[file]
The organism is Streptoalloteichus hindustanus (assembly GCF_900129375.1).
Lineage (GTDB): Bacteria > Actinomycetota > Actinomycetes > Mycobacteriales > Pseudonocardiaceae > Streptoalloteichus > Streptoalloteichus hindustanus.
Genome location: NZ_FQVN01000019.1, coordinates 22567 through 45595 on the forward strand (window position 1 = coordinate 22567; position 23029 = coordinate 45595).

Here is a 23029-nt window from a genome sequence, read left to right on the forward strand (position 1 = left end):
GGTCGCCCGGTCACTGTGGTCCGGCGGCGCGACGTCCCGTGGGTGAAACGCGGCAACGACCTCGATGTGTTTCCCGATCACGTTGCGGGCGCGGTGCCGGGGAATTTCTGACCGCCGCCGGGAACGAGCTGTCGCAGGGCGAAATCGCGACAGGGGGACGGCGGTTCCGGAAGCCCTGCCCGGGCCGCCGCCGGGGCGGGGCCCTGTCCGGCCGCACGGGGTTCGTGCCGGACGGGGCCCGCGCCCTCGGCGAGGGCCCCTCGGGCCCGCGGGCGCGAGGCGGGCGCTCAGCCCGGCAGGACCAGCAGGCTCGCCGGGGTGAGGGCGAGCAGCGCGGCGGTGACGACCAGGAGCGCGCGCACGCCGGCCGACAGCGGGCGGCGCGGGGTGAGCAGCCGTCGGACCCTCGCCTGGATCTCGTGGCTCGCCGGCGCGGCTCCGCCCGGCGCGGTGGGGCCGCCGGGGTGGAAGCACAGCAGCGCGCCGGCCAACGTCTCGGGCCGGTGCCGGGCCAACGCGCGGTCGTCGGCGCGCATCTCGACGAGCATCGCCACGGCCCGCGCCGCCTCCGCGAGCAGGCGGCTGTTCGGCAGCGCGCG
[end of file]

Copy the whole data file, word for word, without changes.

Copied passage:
The organism is Streptoalloteichus hindustanus (assembly GCF_900129375.1).
Lineage (GTDB): Bacteria > Actinomycetota > Actinomycetes > Mycobacteriales > Pseudonocardiaceae > Streptoalloteichus > Streptoalloteichus hindustanus.
Genome location: NZ_FQVN01000019.1, coordinates 22567 through 45595 on the forward strand (window position 1 = coordinate 22567; position 23029 = coordinate 45595).

Here is a 23029-nt window from a genome sequence, read left to right on the forward strand (position 1 = left end):
GGTCGCCCGGTCACTGTGGTCCGGCGGCGCGACGTCCCGTGGGTGAAACGCGGCAACGACCTCGATGTGTTTCCCGATCACGTTGCGGGCGCGGTGCCGGGGAATTTCTGACCGCCGCCGGGAACGAGCTGTCGCAGGGCGAAATCGCGACAGGGGGACGGCGGTTCCGGAAGCCCTGCCCGGGCCGCCGCCGGGGCGGGGCCCTGTCCGGCCGCACGGGGTTCGTGCCGGACGGGGCCCGCGCCCTCGGCGAGGGCCCCTCGGGCCCGCGGGCGCGAGGCGGGCGCTCAGCCCGGCAGGACCAGCAGGCTCGCCGGGGTGAGGGCGAGCAGCGCGGCGGTGACGACCAGGAGCGCGCGCACGCCGGCCGACAGCGGGCGGCGCGGGGTGAGCAGCCGTCGGACCCTCGCCTGGATCTCGTGGCTCGCCGGCGCGGCTCCGCCCGGCGCGGTGGGGCCGCCGGGGTGGAAGCACAGCAGCGCGCCGGCCAACGTCTCGGGCCGGTGCCGGGCCAACGCGCGGTCGTCGGCGCGCATCTCGACGAGCATCGCCACGGCCCGCGCCGCCTCCGCGAGCAGGCGGCTGTTCGGCAGCGCGCG